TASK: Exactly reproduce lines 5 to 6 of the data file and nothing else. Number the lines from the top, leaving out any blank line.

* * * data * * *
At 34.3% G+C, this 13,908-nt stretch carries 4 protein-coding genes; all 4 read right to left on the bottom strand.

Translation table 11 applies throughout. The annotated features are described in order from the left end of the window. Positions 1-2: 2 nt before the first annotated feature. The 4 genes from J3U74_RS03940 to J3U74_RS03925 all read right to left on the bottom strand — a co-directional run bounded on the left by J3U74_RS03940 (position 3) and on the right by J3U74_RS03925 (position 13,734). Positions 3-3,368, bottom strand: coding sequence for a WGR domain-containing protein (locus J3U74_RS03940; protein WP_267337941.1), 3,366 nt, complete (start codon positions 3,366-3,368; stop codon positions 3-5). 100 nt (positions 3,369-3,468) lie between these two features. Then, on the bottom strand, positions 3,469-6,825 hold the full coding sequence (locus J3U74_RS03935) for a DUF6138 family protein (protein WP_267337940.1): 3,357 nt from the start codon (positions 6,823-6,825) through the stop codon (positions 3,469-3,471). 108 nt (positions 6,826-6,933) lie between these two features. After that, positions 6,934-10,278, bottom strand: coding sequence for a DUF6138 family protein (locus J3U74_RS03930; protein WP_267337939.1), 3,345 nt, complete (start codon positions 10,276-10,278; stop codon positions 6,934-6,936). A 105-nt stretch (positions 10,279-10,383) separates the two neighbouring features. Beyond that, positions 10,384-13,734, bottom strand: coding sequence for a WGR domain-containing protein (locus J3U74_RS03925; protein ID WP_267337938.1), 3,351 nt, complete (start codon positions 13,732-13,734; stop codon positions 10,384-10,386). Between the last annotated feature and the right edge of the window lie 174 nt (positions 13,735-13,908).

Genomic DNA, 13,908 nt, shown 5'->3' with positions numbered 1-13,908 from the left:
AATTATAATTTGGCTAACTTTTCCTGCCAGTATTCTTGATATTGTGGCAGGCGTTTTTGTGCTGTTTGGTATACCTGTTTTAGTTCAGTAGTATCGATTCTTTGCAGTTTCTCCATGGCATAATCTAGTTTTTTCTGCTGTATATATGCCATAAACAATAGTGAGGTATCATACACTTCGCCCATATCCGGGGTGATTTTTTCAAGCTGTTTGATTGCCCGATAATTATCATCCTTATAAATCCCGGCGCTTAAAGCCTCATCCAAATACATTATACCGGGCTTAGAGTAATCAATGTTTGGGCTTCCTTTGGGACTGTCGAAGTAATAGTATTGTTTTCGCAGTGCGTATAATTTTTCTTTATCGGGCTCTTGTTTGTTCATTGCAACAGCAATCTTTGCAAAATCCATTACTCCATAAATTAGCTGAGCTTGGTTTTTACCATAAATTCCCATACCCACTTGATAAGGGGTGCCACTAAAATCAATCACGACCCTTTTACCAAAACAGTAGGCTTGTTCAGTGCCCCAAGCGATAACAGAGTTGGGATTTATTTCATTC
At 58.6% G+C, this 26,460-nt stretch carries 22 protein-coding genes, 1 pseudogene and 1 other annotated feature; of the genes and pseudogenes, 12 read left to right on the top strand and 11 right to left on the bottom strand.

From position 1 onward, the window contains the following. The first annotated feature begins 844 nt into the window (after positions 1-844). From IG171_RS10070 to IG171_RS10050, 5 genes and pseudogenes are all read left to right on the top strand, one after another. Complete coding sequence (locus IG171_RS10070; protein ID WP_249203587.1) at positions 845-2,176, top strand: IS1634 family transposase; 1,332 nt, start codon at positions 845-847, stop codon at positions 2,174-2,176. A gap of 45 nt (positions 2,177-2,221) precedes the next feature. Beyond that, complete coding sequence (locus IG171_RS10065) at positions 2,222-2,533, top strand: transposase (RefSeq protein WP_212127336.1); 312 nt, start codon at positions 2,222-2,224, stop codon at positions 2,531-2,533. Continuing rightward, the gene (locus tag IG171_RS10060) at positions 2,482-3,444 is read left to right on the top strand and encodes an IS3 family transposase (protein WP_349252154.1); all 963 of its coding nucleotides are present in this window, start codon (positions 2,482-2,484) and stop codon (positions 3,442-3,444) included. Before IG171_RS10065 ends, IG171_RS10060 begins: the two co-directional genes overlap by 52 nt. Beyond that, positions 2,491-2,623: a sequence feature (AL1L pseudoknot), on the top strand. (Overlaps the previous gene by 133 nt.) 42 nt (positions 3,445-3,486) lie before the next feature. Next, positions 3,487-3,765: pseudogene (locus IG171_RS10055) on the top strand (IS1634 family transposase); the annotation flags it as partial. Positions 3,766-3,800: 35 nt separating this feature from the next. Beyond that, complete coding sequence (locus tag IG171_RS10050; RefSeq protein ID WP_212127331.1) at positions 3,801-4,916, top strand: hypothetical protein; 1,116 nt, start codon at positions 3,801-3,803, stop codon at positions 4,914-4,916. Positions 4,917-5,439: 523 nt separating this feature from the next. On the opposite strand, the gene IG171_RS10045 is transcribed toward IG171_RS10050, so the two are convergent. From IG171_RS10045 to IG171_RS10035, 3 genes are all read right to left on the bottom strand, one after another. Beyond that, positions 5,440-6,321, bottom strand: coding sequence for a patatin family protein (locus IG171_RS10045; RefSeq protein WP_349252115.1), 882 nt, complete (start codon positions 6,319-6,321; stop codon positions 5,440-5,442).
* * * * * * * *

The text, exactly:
At 58.6% G+C, this 26,460-nt stretch carries 22 protein-coding genes, 1 pseudogene and 1 other annotated feature; of the genes and pseudogenes, 12 read left to right on the top strand and 11 right to left on the bottom strand.

From position 1 onward, the window contains the following. The first annotated feature begins 844 nt into the window (after positions 1-844). From IG171_RS10070 to IG171_RS10050, 5 genes and pseudogenes are all read left to right on the top strand, one after another. Complete coding sequence (locus IG171_RS10070; protein ID WP_249203587.1) at positions 845-2,176, top strand: IS1634 family transposase; 1,332 nt, start codon at positions 845-847, stop codon at positions 2,174-2,176. A gap of 45 nt (positions 2,177-2,221) precedes the next feature. Beyond that, complete coding sequence (locus IG171_RS10065) at positions 2,222-2,533, top strand: transposase (RefSeq protein WP_212127336.1); 312 nt, start codon at positions 2,222-2,224, stop codon at positions 2,531-2,533. Continuing rightward, the gene (locus tag IG171_RS10060) at positions 2,482-3,444 is read left to right on the top strand and encodes an IS3 family transposase (protein WP_349252154.1); all 963 of its coding nucleotides are present in this window, start codon (positions 2,482-2,484) and stop codon (positions 3,442-3,444) included. Before IG171_RS10065 ends, IG171_RS10060 begins: the two co-directional genes overlap by 52 nt. Beyond that, positions 2,491-2,623: a sequence feature (AL1L pseudoknot), on the top strand. (Overlaps the previous gene by 133 nt.) 42 nt (positions 3,445-3,486) lie before the next feature. Next, positions 3,487-3,765: pseudogene (locus IG171_RS10055) on the top strand (IS1634 family transposase); the annotation flags it as partial. Positions 3,766-3,800: 35 nt separating this feature from the next. Beyond that, complete coding sequence (locus tag IG171_RS10050; RefSeq protein ID WP_212127331.1) at positions 3,801-4,916, top strand: hypothetical protein; 1,116 nt, start codon at positions 3,801-3,803, stop codon at positions 4,914-4,916. Positions 4,917-5,439: 523 nt separating this feature from the next. On the opposite strand, the gene IG171_RS10045 is transcribed toward IG171_RS10050, so the two are convergent. From IG171_RS10045 to IG171_RS10035, 3 genes are all read right to left on the bottom strand, one after another. Beyond that, positions 5,440-6,321, bottom strand: coding sequence for a patatin family protein (locus IG171_RS10045; RefSeq protein WP_349252115.1), 882 nt, complete (start codon positions 6,319-6,321; stop codon positions 5,440-5,442).